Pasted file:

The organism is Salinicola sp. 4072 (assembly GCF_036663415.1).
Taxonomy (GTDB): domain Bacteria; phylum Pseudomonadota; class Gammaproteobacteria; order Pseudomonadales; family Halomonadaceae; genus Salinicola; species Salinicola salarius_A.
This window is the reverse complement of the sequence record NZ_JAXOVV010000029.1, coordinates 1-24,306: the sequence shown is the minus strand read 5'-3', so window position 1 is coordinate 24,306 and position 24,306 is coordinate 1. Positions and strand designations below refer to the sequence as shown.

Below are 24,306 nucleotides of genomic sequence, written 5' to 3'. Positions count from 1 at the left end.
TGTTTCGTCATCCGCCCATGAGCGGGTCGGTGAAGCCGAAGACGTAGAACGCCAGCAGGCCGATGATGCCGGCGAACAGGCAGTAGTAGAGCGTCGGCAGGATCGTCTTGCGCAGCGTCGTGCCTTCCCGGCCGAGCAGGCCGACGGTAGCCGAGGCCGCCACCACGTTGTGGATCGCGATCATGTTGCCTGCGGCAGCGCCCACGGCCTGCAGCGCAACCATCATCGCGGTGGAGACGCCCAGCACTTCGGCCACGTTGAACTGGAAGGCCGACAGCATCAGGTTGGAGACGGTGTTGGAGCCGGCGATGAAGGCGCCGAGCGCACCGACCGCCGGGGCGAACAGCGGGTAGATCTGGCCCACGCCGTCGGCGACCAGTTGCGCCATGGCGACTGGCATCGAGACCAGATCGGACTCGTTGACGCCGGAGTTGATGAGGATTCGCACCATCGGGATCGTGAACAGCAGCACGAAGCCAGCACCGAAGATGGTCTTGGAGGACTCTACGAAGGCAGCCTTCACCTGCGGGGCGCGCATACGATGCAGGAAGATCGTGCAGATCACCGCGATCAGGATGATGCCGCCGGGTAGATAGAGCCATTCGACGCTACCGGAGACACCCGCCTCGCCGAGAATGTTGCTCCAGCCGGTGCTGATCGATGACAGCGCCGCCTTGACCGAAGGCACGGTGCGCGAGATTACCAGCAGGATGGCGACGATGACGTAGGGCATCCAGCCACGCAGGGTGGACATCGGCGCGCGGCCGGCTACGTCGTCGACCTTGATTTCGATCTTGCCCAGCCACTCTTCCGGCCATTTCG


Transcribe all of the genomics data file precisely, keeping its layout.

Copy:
The organism is Salinicola sp. 4072 (assembly GCF_036663415.1).
Taxonomy (GTDB): domain Bacteria; phylum Pseudomonadota; class Gammaproteobacteria; order Pseudomonadales; family Halomonadaceae; genus Salinicola; species Salinicola salarius_A.
This window is the reverse complement of the sequence record NZ_JAXOVV010000029.1, coordinates 1-24,306: the sequence shown is the minus strand read 5'-3', so window position 1 is coordinate 24,306 and position 24,306 is coordinate 1. Positions and strand designations below refer to the sequence as shown.

Below are 24,306 nucleotides of genomic sequence, written 5' to 3'. Positions count from 1 at the left end.
TGTTTCGTCATCCGCCCATGAGCGGGTCGGTGAAGCCGAAGACGTAGAACGCCAGCAGGCCGATGATGCCGGCGAACAGGCAGTAGTAGAGCGTCGGCAGGATCGTCTTGCGCAGCGTCGTGCCTTCCCGGCCGAGCAGGCCGACGGTAGCCGAGGCCGCCACCACGTTGTGGATCGCGATCATGTTGCCTGCGGCAGCGCCCACGGCCTGCAGCGCAACCATCATCGCGGTGGAGACGCCCAGCACTTCGGCCACGTTGAACTGGAAGGCCGACAGCATCAGGTTGGAGACGGTGTTGGAGCCGGCGATGAAGGCGCCGAGCGCACCGACCGCCGGGGCGAACAGCGGGTAGATCTGGCCCACGCCGTCGGCGACCAGTTGCGCCATGGCGACTGGCATCGAGACCAGATCGGACTCGTTGACGCCGGAGTTGATGAGGATTCGCACCATCGGGATCGTGAACAGCAGCACGAAGCCAGCACCGAAGATGGTCTTGGAGGACTCTACGAAGGCAGCCTTCACCTGCGGGGCGCGCATACGATGCAGGAAGATCGTGCAGATCACCGCGATCAGGATGATGCCGCCGGGTAGATAGAGCCATTCGACGCTACCGGAGACACCCGCCTCGCCGAGAATGTTGCTCCAGCCGGTGCTGATCGATGACAGCGCCGCCTTGACCGAAGGCACGGTGCGCGAGATTACCAGCAGGATGGCGACGATGACGTAGGGCATCCAGCCACGCAGGGTGGACATCGGCGCGCGGCCGGCTACGTCGTCGACCTTGATTTCGATCTTGCCCAGCCACTCTTCCGGCCATTTCG